It uses top-notch shading, lighting and texture effects to make the environments stand out from one another. The Outskirts of Vizima are different to the various quarters of the city for instance. This isn't just reflected in the excellent texturing and design but in every level of the process, the modelling and the architectural layout of the various places brings to life a slummy medieval city or a fetid swamp, plague ridden outlands feel like desperate and desolate pockmarks on a pristine rolling plain.

It's not just in the static features either, there's a plethora of wildlife and small effects that you'll miss if you're not looking around for them. Fireflies at night, dust in the light of lamps and windows, frogs by the river and lakeside. Flocks of birds take flight when disturbed and wild geese, chickens and so on wander around the dirty village lanes.

It's this attention to detail that elevates the game from something that's just been slapped together, it feels as though it belongs and every object/crate and box has been placed with care to make sure it matches the environment you're exploring at the time. Every location has a specific motif to it and one of my favourites so far is the ruined Witcher fortress: Kaer Morhen.

It's a place where you can feel the atmosphere from the crumbling stonework and the spacious interior as you track down various things as part of a quest in the Prologue.

Even the design of the various information screens and the GUI is a work of art, there are small pictures and illustrations scattered throughout the various pages and the whole thing takes on a sense of wonder, which is rare for me from a game, as I found myself just spending an hour looking at all of this determined to leave no stone unturned for the review. The art for the level loading is also suitably excellent and atmospheric.

The only thing that I have a slight problem with and it's a minor niggle is the inventory, there's no button to auto sort items but since you can't carry everything and the kitchen sink, it's a moot point. The developers have even included Tarot cards for certain mature scenes in the game (yes the Witcher has sex scenes moral majority, take down the flag-waving banners and put away the righteous indignation - it's tasteful and mild - children will have more access to real porn or internet based T&A than in this game). As a flag-waving rant of my own, if you're complaining that your child is playing the Witcher, you're the one who needs to actually take responsibility for your actions not the developers, shame on you for allowing a kid to look at or play an 18 rated game! No cookies for you, yes, I said cookies.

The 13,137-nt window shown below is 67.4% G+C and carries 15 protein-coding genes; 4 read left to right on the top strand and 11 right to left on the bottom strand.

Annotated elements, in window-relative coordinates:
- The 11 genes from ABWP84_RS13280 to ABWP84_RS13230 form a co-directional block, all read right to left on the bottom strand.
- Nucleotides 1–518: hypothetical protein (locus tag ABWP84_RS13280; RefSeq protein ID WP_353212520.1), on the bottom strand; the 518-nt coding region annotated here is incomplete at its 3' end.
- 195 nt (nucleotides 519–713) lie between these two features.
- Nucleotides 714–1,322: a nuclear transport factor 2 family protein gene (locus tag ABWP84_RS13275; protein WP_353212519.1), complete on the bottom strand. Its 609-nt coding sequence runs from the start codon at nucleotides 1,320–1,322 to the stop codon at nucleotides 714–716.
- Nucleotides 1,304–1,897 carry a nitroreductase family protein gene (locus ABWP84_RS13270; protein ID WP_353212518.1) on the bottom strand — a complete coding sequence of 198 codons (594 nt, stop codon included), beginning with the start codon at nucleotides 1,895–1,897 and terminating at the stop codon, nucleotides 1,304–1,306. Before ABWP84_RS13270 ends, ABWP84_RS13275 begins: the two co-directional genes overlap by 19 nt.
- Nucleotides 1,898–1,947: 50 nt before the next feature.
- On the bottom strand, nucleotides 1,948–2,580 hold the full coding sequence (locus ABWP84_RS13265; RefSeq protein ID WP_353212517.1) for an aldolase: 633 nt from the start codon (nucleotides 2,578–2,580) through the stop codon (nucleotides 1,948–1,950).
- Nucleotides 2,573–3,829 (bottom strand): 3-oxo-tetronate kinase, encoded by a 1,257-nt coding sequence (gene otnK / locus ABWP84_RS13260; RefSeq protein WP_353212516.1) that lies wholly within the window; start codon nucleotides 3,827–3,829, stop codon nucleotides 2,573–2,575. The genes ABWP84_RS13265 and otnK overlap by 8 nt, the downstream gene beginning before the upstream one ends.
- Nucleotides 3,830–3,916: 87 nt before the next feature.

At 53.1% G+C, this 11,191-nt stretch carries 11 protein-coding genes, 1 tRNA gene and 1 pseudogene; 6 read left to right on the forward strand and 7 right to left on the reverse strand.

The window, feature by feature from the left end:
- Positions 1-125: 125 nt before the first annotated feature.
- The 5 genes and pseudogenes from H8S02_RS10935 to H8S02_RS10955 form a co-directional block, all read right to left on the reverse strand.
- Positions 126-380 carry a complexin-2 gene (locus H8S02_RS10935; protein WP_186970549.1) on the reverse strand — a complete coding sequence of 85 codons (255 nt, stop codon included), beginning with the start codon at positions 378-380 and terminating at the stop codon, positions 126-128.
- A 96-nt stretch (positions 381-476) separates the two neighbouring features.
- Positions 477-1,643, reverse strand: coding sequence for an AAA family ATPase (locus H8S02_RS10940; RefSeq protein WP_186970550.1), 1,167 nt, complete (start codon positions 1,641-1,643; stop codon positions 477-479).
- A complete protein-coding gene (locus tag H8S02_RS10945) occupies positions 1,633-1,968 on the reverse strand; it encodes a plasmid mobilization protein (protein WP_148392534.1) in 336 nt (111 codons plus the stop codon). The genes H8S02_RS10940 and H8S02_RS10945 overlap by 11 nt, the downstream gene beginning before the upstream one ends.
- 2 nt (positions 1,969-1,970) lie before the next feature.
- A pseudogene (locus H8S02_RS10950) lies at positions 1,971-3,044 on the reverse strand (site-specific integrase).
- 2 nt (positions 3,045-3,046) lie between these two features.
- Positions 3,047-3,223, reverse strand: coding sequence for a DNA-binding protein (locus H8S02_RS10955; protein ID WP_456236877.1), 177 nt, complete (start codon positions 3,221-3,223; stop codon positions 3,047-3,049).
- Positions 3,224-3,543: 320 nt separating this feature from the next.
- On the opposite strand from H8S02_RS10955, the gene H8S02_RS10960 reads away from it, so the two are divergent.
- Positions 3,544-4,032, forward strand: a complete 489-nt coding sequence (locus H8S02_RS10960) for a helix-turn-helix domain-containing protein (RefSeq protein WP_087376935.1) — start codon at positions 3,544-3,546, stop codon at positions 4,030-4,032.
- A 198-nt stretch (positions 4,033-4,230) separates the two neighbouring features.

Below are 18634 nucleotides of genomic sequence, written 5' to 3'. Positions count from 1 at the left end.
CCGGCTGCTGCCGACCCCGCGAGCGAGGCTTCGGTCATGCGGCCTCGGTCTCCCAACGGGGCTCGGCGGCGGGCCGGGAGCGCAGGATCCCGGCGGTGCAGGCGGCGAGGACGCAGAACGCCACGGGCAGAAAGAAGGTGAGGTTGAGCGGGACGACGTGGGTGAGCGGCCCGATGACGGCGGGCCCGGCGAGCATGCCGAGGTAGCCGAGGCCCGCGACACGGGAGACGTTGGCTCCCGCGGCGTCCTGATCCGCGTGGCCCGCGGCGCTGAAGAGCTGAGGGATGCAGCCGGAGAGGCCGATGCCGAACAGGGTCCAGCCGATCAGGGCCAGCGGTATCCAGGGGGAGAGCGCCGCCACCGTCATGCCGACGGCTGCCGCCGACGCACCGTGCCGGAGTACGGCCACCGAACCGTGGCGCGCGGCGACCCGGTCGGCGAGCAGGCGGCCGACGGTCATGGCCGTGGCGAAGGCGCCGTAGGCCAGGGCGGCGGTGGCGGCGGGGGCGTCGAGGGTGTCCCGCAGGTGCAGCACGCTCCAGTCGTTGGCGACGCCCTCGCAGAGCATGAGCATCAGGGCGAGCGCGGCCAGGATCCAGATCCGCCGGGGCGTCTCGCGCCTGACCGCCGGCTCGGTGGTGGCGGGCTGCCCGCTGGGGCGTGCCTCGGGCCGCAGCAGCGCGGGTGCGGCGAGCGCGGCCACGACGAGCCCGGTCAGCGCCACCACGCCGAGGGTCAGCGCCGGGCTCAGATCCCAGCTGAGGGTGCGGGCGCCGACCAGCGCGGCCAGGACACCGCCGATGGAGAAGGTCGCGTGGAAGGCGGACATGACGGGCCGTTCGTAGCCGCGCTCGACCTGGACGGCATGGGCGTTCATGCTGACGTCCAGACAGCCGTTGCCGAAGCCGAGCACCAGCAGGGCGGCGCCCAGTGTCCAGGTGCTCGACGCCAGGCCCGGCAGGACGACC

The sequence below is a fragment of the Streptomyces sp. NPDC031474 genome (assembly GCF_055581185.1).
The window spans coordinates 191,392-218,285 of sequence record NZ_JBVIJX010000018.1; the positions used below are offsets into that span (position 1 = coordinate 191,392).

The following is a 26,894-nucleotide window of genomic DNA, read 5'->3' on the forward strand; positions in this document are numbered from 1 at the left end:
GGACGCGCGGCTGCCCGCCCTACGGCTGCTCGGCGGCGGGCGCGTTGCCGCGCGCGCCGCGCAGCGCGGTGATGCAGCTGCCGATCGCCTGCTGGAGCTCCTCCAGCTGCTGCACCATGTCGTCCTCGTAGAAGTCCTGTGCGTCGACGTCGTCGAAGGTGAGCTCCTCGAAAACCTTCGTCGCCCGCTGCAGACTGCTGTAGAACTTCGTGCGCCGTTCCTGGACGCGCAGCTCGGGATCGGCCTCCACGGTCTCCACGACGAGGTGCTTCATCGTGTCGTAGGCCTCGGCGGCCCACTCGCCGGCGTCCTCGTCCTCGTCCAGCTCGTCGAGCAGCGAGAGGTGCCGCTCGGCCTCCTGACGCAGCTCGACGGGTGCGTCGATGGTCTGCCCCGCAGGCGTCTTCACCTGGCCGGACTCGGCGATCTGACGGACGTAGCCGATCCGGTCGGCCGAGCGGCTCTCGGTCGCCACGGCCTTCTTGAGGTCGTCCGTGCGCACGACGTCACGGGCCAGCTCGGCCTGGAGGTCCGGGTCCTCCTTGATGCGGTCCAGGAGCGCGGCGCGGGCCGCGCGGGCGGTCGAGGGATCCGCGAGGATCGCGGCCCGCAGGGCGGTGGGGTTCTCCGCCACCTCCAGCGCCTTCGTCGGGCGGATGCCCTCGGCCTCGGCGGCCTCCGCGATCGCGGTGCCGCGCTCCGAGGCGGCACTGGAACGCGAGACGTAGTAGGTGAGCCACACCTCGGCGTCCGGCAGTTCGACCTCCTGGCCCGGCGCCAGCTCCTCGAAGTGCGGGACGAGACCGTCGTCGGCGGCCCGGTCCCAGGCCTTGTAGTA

It is a point to note right now the Witcher is rated 18 for a reason, it's got foul language and it's got violence/some gore and as I said above sex. Oh noes, not the sex! Quick, hide the game from Jack Thompson. If he went as mad as he did over Hot Coffee it's thankful he never saw Fahrenheit (Indigo Prophesy) but I digress.

The graphics for the character models are again well designed, the engine has been given a boost in terms of more polys per character and Geralt is looking mean/moody/badass and definitely equipped to the nines to fight evil. There's some repetition in the NPC models (as there was in NWN/NWN2 and Oblivion) but I feel that tends to be unavoidable in a RPG most of the time. You don't want to lavish as much detail on the side characters as you do on the main, but these are decent enough and they don't look bad.

Moving on from the graphics then, animations are the next port of call. The Witcher is packed with animations for the main character, his movement, his fighting styles and it would take even more space than I've allotted myself to describe. Suffice it to say that the motion captured combat stunts used in the game are some of the most innovative moves in a RPG I've seen to date.

Especially the finishing moves (of which there are quite a few for each weapon) that Geralt uses when an opponent is knocked down or stunned.

The animation in the game is all fluid and it is top notch, the developers even paid attention to making Geralt (and anyone else he drinks with) stagger around when drunk, your vision blurs as well, as a bonus. You can fight in this state but you're at -50% combat efficiency: unless you take a particular talent of course.